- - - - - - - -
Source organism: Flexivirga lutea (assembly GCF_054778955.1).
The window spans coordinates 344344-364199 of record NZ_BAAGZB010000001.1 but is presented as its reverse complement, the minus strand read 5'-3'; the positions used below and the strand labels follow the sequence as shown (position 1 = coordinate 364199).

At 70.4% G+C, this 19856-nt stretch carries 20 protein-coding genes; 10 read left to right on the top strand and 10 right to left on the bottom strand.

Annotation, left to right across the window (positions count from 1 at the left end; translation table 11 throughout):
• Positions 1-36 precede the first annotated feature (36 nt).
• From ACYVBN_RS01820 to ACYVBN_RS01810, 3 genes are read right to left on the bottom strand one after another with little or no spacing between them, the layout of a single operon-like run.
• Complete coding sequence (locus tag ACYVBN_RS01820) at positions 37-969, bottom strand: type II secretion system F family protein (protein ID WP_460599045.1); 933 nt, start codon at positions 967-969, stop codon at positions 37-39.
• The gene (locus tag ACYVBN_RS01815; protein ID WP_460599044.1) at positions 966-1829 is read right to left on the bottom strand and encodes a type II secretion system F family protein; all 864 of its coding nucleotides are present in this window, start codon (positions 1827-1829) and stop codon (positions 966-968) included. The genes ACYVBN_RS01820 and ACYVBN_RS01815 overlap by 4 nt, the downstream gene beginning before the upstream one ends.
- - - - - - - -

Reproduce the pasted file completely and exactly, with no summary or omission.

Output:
Source organism: Flexivirga lutea (assembly GCF_054778955.1).
The window spans coordinates 344344-364199 of record NZ_BAAGZB010000001.1 but is presented as its reverse complement, the minus strand read 5'-3'; the positions used below and the strand labels follow the sequence as shown (position 1 = coordinate 364199).

At 70.4% G+C, this 19856-nt stretch carries 20 protein-coding genes; 10 read left to right on the top strand and 10 right to left on the bottom strand.

Annotation, left to right across the window (positions count from 1 at the left end; translation table 11 throughout):
• Positions 1-36 precede the first annotated feature (36 nt).
• From ACYVBN_RS01820 to ACYVBN_RS01810, 3 genes are read right to left on the bottom strand one after another with little or no spacing between them, the layout of a single operon-like run.
• Complete coding sequence (locus tag ACYVBN_RS01820) at positions 37-969, bottom strand: type II secretion system F family protein (protein ID WP_460599045.1); 933 nt, start codon at positions 967-969, stop codon at positions 37-39.
• The gene (locus tag ACYVBN_RS01815; protein ID WP_460599044.1) at positions 966-1829 is read right to left on the bottom strand and encodes a type II secretion system F family protein; all 864 of its coding nucleotides are present in this window, start codon (positions 1827-1829) and stop codon (positions 966-968) included. The genes ACYVBN_RS01820 and ACYVBN_RS01815 overlap by 4 nt, the downstream gene beginning before the upstream one ends.